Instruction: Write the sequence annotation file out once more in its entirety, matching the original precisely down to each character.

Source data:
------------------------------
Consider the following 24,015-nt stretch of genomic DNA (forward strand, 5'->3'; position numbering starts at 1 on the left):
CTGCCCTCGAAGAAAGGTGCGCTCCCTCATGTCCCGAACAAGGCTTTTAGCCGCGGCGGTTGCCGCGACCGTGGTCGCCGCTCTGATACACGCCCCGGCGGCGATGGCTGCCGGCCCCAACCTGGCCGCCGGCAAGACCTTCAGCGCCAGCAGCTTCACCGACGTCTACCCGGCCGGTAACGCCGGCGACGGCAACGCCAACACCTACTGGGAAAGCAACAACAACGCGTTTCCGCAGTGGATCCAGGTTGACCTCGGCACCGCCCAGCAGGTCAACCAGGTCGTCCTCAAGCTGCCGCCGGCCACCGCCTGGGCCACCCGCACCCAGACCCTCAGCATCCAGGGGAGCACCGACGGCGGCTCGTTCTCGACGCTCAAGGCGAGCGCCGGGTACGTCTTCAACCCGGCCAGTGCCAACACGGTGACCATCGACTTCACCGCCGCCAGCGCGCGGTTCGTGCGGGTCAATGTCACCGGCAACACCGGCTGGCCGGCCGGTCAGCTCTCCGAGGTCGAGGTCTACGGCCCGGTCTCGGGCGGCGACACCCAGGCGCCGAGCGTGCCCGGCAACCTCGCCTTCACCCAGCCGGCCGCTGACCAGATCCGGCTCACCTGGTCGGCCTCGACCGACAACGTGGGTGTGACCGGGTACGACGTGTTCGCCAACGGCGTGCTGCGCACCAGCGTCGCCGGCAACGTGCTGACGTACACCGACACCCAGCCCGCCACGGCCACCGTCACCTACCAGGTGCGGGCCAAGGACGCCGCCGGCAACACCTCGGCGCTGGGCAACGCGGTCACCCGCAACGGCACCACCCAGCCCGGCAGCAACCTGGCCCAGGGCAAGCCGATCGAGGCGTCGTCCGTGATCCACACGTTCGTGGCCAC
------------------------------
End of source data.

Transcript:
Consider the following 24,015-nt stretch of genomic DNA (forward strand, 5'->3'; position numbering starts at 1 on the left):
CTGCCCTCGAAGAAAGGTGCGCTCCCTCATGTCCCGAACAAGGCTTTTAGCCGCGGCGGTTGCCGCGACCGTGGTCGCCGCTCTGATACACGCCCCGGCGGCGATGGCTGCCGGCCCCAACCTGGCCGCCGGCAAGACCTTCAGCGCCAGCAGCTTCACCGACGTCTACCCGGCCGGTAACGCCGGCGACGGCAACGCCAACACCTACTGGGAAAGCAACAACAACGCGTTTCCGCAGTGGATCCAGGTTGACCTCGGCACCGCCCAGCAGGTCAACCAGGTCGTCCTCAAGCTGCCGCCGGCCACCGCCTGGGCCACCCGCACCCAGACCCTCAGCATCCAGGGGAGCACCGACGGCGGCTCGTTCTCGACGCTCAAGGCGAGCGCCGGGTACGTCTTCAACCCGGCCAGTGCCAACACGGTGACCATCGACTTCACCGCCGCCAGCGCGCGGTTCGTGCGGGTCAATGTCACCGGCAACACCGGCTGGCCGGCCGGTCAGCTCTCCGAGGTCGAGGTCTACGGCCCGGTCTCGGGCGGCGACACCCAGGCGCCGAGCGTGCCCGGCAACCTCGCCTTCACCCAGCCGGCCGCTGACCAGATCCGGCTCACCTGGTCGGCCTCGACCGACAACGTGGGTGTGACCGGGTACGACGTGTTCGCCAACGGCGTGCTGCGCACCAGCGTCGCCGGCAACGTGCTGACGTACACCGACACCCAGCCCGCCACGGCCACCGTCACCTACCAGGTGCGGGCCAAGGACGCCGCCGGCAACACCTCGGCGCTGGGCAACGCGGTCACCCGCAACGGCACCACCCAGCCCGGCAGCAACCTGGCCCAGGGCAAGCCGATCGAGGCGTCGTCCGTGATCCACACGTTCGTGGCCAC